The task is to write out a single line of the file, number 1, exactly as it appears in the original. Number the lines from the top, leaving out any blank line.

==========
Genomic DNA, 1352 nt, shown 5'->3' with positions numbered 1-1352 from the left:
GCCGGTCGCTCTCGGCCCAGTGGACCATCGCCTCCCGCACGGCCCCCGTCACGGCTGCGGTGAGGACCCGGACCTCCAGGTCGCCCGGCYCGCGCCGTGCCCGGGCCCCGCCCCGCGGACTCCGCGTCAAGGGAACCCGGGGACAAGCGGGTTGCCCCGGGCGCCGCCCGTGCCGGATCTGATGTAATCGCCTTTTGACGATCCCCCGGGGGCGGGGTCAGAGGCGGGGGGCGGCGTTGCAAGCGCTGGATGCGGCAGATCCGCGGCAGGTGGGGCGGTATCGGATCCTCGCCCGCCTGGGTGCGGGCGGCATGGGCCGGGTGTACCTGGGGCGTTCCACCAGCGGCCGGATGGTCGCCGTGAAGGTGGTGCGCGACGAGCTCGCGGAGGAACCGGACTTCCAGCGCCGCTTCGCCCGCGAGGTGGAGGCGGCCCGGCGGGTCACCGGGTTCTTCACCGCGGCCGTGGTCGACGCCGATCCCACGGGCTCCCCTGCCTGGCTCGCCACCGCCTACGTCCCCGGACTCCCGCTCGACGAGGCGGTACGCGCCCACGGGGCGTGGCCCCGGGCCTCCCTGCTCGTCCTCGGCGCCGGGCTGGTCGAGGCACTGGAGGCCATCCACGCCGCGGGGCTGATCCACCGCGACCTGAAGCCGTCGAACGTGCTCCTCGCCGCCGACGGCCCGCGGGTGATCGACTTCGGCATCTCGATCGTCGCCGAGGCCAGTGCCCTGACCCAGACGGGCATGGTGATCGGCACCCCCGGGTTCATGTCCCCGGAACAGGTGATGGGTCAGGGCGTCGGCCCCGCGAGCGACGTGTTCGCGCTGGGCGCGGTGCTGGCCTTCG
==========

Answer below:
Genomic DNA, 1352 nt, shown 5'->3' with positions numbered 1-1352 from the left: